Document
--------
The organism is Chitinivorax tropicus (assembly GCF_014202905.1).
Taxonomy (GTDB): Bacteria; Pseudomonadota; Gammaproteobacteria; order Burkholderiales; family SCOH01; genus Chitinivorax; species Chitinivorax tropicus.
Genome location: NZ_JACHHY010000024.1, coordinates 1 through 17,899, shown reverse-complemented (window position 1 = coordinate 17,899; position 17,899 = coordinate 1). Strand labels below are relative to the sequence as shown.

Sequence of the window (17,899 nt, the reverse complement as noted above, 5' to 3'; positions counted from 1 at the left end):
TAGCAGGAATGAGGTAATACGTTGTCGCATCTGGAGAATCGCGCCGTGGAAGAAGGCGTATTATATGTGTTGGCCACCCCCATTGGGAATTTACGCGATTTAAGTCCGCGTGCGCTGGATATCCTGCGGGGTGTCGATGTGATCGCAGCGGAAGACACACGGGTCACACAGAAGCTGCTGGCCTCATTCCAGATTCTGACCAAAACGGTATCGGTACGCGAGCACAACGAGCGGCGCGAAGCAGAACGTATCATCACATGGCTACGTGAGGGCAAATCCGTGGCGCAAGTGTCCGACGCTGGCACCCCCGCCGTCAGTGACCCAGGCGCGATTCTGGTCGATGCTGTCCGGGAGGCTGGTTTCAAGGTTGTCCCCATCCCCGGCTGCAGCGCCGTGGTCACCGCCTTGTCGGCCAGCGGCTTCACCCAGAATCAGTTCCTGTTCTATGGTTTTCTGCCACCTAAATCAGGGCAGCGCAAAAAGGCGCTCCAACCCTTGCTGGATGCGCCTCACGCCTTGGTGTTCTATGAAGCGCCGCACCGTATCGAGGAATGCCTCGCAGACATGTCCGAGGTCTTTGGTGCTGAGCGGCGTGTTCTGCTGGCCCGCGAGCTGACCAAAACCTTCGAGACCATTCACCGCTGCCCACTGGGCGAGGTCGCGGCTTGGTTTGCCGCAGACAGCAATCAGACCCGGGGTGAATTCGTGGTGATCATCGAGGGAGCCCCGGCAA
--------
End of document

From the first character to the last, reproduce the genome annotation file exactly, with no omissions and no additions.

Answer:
The organism is Chitinivorax tropicus (assembly GCF_014202905.1).
Taxonomy (GTDB): Bacteria; Pseudomonadota; Gammaproteobacteria; order Burkholderiales; family SCOH01; genus Chitinivorax; species Chitinivorax tropicus.
Genome location: NZ_JACHHY010000024.1, coordinates 1 through 17,899, shown reverse-complemented (window position 1 = coordinate 17,899; position 17,899 = coordinate 1). Strand labels below are relative to the sequence as shown.

Sequence of the window (17,899 nt, the reverse complement as noted above, 5' to 3'; positions counted from 1 at the left end):
TAGCAGGAATGAGGTAATACGTTGTCGCATCTGGAGAATCGCGCCGTGGAAGAAGGCGTATTATATGTGTTGGCCACCCCCATTGGGAATTTACGCGATTTAAGTCCGCGTGCGCTGGATATCCTGCGGGGTGTCGATGTGATCGCAGCGGAAGACACACGGGTCACACAGAAGCTGCTGGCCTCATTCCAGATTCTGACCAAAACGGTATCGGTACGCGAGCACAACGAGCGGCGCGAAGCAGAACGTATCATCACATGGCTACGTGAGGGCAAATCCGTGGCGCAAGTGTCCGACGCTGGCACCCCCGCCGTCAGTGACCCAGGCGCGATTCTGGTCGATGCTGTCCGGGAGGCTGGTTTCAAGGTTGTCCCCATCCCCGGCTGCAGCGCCGTGGTCACCGCCTTGTCGGCCAGCGGCTTCACCCAGAATCAGTTCCTGTTCTATGGTTTTCTGCCACCTAAATCAGGGCAGCGCAAAAAGGCGCTCCAACCCTTGCTGGATGCGCCTCACGCCTTGGTGTTCTATGAAGCGCCGCACCGTATCGAGGAATGCCTCGCAGACATGTCCGAGGTCTTTGGTGCTGAGCGGCGTGTTCTGCTGGCCCGCGAGCTGACCAAAACCTTCGAGACCATTCACCGCTGCCCACTGGGCGAGGTCGCGGCTTGGTTTGCCGCAGACAGCAATCAGACCCGGGGTGAATTCGTGGTGATCATCGAGGGAGCCCCGGCAA